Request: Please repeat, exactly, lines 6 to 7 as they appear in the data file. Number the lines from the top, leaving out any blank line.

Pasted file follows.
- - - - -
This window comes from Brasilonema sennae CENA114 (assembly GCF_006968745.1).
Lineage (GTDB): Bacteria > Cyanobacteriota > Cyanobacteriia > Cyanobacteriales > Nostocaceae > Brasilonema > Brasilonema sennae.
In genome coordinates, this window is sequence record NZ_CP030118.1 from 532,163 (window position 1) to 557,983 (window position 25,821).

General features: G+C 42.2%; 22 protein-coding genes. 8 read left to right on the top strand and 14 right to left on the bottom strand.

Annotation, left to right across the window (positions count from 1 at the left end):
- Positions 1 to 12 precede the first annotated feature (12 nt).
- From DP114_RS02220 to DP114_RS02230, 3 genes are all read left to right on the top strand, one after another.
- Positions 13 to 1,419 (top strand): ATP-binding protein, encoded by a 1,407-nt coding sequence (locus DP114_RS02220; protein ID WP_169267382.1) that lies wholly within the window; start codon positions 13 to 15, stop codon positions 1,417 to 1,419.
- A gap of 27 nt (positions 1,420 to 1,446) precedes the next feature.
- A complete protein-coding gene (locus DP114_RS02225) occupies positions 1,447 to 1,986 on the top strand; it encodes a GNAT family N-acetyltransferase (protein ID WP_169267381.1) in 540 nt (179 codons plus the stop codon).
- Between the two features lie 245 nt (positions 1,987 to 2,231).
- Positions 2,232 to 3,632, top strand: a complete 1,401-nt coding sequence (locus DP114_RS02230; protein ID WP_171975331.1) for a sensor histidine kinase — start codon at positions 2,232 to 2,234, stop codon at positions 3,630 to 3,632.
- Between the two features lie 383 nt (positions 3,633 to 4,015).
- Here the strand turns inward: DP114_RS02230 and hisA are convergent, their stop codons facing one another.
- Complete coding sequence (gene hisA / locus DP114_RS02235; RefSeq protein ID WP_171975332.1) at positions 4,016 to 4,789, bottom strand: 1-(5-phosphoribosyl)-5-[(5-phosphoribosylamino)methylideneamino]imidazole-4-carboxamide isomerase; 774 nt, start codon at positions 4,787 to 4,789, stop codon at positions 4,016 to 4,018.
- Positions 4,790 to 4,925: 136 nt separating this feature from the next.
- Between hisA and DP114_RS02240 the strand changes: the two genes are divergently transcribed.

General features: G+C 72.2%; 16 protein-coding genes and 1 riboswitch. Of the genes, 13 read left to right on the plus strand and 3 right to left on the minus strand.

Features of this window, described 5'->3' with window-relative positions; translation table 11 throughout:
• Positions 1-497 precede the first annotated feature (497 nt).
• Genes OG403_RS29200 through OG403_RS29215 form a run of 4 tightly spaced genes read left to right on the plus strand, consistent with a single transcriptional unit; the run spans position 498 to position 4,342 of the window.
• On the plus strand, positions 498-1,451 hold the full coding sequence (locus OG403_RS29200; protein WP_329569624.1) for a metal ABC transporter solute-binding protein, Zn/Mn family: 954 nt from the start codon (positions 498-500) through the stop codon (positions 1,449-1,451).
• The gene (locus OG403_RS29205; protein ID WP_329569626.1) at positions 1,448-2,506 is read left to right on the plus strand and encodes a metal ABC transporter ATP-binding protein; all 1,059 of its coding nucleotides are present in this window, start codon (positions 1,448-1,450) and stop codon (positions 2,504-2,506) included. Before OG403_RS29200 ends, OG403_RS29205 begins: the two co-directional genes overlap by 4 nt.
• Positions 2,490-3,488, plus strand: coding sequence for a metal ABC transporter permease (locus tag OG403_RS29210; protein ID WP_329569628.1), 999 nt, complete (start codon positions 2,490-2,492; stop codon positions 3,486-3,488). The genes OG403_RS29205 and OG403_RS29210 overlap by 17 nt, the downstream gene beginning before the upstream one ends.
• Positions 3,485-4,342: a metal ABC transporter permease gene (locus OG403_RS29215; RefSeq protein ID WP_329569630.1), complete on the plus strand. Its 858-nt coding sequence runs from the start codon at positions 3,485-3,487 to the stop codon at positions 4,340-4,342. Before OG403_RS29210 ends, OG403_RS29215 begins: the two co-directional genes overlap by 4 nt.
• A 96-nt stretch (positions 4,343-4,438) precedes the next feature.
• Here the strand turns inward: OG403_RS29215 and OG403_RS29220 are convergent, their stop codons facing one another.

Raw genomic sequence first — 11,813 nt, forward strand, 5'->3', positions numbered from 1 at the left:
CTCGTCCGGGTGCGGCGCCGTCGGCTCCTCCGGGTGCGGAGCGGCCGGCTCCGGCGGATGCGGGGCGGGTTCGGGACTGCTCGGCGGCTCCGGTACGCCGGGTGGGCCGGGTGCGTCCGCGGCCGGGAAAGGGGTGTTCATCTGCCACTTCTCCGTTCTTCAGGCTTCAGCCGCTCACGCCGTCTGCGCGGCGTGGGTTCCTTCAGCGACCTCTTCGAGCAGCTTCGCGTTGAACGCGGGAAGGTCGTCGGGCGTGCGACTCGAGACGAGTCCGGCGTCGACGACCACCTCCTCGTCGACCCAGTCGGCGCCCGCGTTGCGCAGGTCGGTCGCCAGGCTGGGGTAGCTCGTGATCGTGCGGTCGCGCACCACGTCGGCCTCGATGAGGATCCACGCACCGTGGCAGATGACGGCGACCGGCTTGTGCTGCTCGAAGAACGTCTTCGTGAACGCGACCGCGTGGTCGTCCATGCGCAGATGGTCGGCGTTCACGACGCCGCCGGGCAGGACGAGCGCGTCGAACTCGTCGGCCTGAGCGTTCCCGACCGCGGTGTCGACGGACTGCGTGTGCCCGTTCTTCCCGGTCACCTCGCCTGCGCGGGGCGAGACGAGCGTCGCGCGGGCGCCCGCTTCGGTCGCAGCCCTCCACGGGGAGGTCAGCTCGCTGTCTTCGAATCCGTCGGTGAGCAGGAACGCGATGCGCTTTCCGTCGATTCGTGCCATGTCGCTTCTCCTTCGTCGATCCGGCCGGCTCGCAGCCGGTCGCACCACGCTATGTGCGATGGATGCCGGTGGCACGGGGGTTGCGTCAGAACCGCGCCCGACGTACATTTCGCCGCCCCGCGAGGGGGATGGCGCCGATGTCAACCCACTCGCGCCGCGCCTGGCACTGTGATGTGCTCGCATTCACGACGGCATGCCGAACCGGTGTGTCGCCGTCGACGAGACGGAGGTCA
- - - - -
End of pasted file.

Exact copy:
- Positions 1 to 12 precede the first annotated feature (12 nt).
- From DP114_RS02220 to DP114_RS02230, 3 genes are all read left to right on the top strand, one after another.